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The Islamic Mortgage: Paradigm Shift or Trojan Horse?

All praise is due to Allah and may His peace and blessings be upon our Prophet Muhammad, his family and all his Companions.
Speaking of such contracts in a more general sense, the late Arab scholar ibn Uthaymeen described modern day Islamic banking as the 'usury of deception'. This he viewed as more serious a sin than usury on its own, for the former entails deception as well as usury, while the latter does not attempt to present itself as anything other than what it is. Similarly, at a conference in Dubai during March 2004, Justice M. Taqi Usmani is reported to have said that:

'What we are developing now is not fiqh-ul-mu`amalat (the jurisprudence of financial transactions), but rather fiqh-ul-hiyal (the jurisprudence of legal tricks)'.

Clause 6, Al-Buraq Lease Agreement, 2006

Scholars have argued that setting rental levels in line with market interest rates is not in itself haram. They argue this by analogy, on the basis that it is permitted for a Muslim shopkeeper to make the same percentage profit selling lemonade as the non-Muslim shopkeeper makes selling alcohol. However, we identify a rather different and serious problem arising in the link to LIBOR, namely one of gharar. This is because the client does not know what rental amount he must pay to the bank until the beginning of each new period, remembering that the client is contractually bound to rent the property for the subsequent period. If interest rates increase dramatically, then the rental payments will likewise increase and the client may find himself locked into the payment of rentals that he cannot afford. This is one basic reason that traditional scholars in Islam have made the specification of price a basic requirement of any sale contract. One cannot agree to buy or rent something without knowing the price one must pay. Wahba al-Zuhayli summarises:

'... general conditions specify that the sale must not include any of the following six shortcomings: uncertainty or ignorance (al-jahala), coercion, time-restriction, uncertain specification (gharar al-wasf), harm (al-darar), and corrupting conditions (al-shurut almufsida)'.

Dr. Wahba al-Zuhayli, Islamic Jurisprudence and Its Proofs, Dar al-Fikr (2003), p. 33
'A sale without naming the price is defective and invalid'.

Dr. Wahba al-Zuhayli, Islamic Jurisprudence and Its Proofs, Dar al-Fikr (2003), p. 56

In answer to this question some Shari`ah scholars have argued that, in a modern `ijara agreement, the bank only buys the property and rents it to the client because the client has expressed a need for the property. It would be unfair, they argue, for the bank to suffer a loss if the client does not proceed to purchase the property at the price agreed at the outset of the `ijara.

Once again, we are not convinced by this argument. The essence of an 'ijara contract is to free the tenant from bearing responsibility for loss or damage to the property (unless it results from the tenant's misuse of the property). A compensation for loss of capital value is a condition that defeats the purpose of an `ijara contract, and this kind of condition is not permitted in muamalat. Another example would be to sell a watch to a buyer on condition that the buyer must give the watch back to the seller after one month without compensation. Such a condition defeats the purpose of sale, which is that ownership passes permanently to the buyer in return for payment of the price to the seller. If such conditions are to be permitted on the grounds of intention, what is to stop Partner A in a partnership from asking Partner B to guarantee him against capital loss, on the basis that Partner A entered into the partnership merely as a favour to Partner B? Such an argument would be seen as invalid under Shari`ah because it defeats the purpose of partnership, yet it is almost identical to the argument used by those scholars who defend the rights of the bank in the aforementioned `ijara agreement.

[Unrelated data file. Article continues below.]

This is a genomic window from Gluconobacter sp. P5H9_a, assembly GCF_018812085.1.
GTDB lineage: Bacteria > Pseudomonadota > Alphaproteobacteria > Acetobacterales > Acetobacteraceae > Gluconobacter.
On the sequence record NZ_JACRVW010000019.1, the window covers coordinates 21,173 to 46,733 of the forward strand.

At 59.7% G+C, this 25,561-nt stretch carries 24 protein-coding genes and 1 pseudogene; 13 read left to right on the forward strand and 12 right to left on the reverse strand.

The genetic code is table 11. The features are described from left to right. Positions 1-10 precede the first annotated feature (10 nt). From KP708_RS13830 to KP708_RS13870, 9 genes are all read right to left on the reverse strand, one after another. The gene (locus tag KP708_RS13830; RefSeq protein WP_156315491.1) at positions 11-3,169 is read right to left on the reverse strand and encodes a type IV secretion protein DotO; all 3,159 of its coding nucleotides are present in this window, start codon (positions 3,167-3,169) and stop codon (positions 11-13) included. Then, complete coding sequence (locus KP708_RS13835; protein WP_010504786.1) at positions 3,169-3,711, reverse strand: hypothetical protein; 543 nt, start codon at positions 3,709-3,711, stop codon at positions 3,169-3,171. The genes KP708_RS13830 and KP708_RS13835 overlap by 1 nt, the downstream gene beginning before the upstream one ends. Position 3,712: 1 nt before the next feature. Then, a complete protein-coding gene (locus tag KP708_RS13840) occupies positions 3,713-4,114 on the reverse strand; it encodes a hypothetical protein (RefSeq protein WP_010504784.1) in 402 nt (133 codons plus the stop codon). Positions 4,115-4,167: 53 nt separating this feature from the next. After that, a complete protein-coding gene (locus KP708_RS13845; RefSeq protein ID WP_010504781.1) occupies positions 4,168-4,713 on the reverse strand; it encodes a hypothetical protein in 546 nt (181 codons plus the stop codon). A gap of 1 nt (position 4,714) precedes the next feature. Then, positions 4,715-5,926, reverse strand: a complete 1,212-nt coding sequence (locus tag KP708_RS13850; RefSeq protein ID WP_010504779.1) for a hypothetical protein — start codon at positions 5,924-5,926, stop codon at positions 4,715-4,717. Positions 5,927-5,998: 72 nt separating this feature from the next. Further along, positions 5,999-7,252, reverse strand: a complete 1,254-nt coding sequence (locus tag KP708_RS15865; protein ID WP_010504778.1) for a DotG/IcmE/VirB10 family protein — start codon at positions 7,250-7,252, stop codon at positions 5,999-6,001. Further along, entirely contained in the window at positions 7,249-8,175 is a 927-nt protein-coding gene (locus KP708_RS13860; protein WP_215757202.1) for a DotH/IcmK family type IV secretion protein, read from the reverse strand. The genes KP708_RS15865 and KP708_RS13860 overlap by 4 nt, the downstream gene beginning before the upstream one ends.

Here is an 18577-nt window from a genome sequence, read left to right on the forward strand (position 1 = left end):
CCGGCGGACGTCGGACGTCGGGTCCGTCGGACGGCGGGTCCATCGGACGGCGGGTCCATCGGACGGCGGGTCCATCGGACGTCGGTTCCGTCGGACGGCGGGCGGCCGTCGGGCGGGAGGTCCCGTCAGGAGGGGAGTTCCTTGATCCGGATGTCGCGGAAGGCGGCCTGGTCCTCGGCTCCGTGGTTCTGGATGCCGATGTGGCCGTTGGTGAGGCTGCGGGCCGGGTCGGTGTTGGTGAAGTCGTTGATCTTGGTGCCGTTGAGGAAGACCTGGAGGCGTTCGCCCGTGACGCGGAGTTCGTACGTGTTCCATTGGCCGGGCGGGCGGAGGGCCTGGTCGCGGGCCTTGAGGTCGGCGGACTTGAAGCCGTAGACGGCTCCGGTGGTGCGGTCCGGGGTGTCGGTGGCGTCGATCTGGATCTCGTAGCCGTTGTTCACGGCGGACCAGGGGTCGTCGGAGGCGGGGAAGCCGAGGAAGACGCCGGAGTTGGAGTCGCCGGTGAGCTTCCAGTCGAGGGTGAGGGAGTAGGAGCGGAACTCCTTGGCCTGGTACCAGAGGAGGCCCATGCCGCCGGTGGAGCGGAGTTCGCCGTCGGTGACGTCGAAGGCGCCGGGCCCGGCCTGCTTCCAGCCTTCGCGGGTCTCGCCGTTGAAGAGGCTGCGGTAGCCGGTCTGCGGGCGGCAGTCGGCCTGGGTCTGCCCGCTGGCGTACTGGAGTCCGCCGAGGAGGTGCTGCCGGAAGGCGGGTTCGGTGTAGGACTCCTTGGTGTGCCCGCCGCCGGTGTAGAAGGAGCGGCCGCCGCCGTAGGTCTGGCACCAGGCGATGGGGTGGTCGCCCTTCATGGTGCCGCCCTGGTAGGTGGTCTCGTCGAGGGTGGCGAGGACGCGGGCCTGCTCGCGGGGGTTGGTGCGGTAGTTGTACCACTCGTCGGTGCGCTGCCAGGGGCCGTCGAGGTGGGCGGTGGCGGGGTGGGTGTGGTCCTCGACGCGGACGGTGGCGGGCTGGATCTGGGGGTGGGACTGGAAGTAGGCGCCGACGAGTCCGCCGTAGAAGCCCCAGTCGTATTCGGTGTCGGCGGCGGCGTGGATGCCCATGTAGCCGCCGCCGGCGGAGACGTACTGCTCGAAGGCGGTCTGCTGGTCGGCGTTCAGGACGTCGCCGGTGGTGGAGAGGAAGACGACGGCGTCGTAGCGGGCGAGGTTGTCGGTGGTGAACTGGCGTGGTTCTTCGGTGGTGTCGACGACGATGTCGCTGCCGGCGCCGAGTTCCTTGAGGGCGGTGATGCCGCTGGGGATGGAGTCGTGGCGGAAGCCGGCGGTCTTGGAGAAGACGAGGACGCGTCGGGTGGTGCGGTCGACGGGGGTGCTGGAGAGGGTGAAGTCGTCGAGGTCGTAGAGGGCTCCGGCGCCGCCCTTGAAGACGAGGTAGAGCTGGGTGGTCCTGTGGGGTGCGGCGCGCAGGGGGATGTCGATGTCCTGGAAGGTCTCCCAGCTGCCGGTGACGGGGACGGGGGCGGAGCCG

Furthermore, an `ijara mortgage typically requires that the client purchases the property from the bank at the end of the `ijara term as a means of protecting the bank's original capital contribution. This transaction, involving a deferred delivery of both countervalues (property and price), has been prohibited by the four main schools of thought:

'Delay from both sides is not permitted by consensus either in corporeal property or in liabilities as it amounts to a proscribed exchange of a debt for a debt'.
Ibn Rushd, Bidayat al-Mujtahid (English translation), Garnet (1996), p. 154
The final issue that we wish to address here is the purchase of shares by a home-buying client under the diminishing partnership form of contract. Here, the price and timing of share purchases is usually fixed at the outset of the contract. We are aware that in one particular case, the price of share purchases is related to the market value of the underlying property at the time of the purchase, and that in this same case such purchases are not forced upon the client contractually. This case is however an exception and the majority of financial institutions adopt the former model. For example, the Al- Buraq contract forces its home-buying client to purchase shares in the partnership at monthly intervals:

'We agree to sell and you agree to buy Our Share of the Property for the Acquisition Cost on the terms of this Deed. The Acquisition Cost shall be payable by way of the First Acquisition Payment, which shall be paid on the date of this Deed; and the Acquisition Payments ... which shall be paid on each Payment Date ...'

Sheikh Haitham al-Haddad

haitham1234@hotmail.comTarek El Diwany

London, UK
25th Shawwal 1427 H
18th November 2006


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